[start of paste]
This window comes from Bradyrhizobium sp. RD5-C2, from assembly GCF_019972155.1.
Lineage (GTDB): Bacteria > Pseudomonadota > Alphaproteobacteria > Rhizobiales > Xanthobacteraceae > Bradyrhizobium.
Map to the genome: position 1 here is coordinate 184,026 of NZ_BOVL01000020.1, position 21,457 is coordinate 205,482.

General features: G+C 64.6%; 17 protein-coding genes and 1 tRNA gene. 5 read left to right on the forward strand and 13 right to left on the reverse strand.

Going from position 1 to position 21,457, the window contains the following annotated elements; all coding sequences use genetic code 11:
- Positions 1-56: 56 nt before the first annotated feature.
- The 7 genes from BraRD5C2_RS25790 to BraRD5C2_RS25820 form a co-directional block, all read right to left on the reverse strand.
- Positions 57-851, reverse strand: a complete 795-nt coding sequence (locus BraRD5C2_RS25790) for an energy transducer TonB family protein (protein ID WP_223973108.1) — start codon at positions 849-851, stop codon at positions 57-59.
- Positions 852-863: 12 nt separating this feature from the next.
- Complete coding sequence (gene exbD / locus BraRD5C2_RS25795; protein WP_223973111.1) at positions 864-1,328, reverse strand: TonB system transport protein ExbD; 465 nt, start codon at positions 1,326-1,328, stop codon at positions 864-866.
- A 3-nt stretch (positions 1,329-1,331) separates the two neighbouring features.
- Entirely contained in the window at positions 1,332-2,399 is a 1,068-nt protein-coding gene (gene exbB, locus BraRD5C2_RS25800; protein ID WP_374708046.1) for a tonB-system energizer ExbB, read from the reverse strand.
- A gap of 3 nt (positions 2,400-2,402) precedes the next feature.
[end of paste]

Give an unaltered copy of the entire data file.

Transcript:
This window comes from Bradyrhizobium sp. RD5-C2, from assembly GCF_019972155.1.
Lineage (GTDB): Bacteria > Pseudomonadota > Alphaproteobacteria > Rhizobiales > Xanthobacteraceae > Bradyrhizobium.
Map to the genome: position 1 here is coordinate 184,026 of NZ_BOVL01000020.1, position 21,457 is coordinate 205,482.

General features: G+C 64.6%; 17 protein-coding genes and 1 tRNA gene. 5 read left to right on the forward strand and 13 right to left on the reverse strand.

Going from position 1 to position 21,457, the window contains the following annotated elements; all coding sequences use genetic code 11:
- Positions 1-56: 56 nt before the first annotated feature.
- The 7 genes from BraRD5C2_RS25790 to BraRD5C2_RS25820 form a co-directional block, all read right to left on the reverse strand.
- Positions 57-851, reverse strand: a complete 795-nt coding sequence (locus BraRD5C2_RS25790) for an energy transducer TonB family protein (protein ID WP_223973108.1) — start codon at positions 849-851, stop codon at positions 57-59.
- Positions 852-863: 12 nt separating this feature from the next.
- Complete coding sequence (gene exbD / locus BraRD5C2_RS25795; protein WP_223973111.1) at positions 864-1,328, reverse strand: TonB system transport protein ExbD; 465 nt, start codon at positions 1,326-1,328, stop codon at positions 864-866.
- A 3-nt stretch (positions 1,329-1,331) separates the two neighbouring features.
- Entirely contained in the window at positions 1,332-2,399 is a 1,068-nt protein-coding gene (gene exbB, locus BraRD5C2_RS25800; protein ID WP_374708046.1) for a tonB-system energizer ExbB, read from the reverse strand.
- A gap of 3 nt (positions 2,400-2,402) precedes the next feature.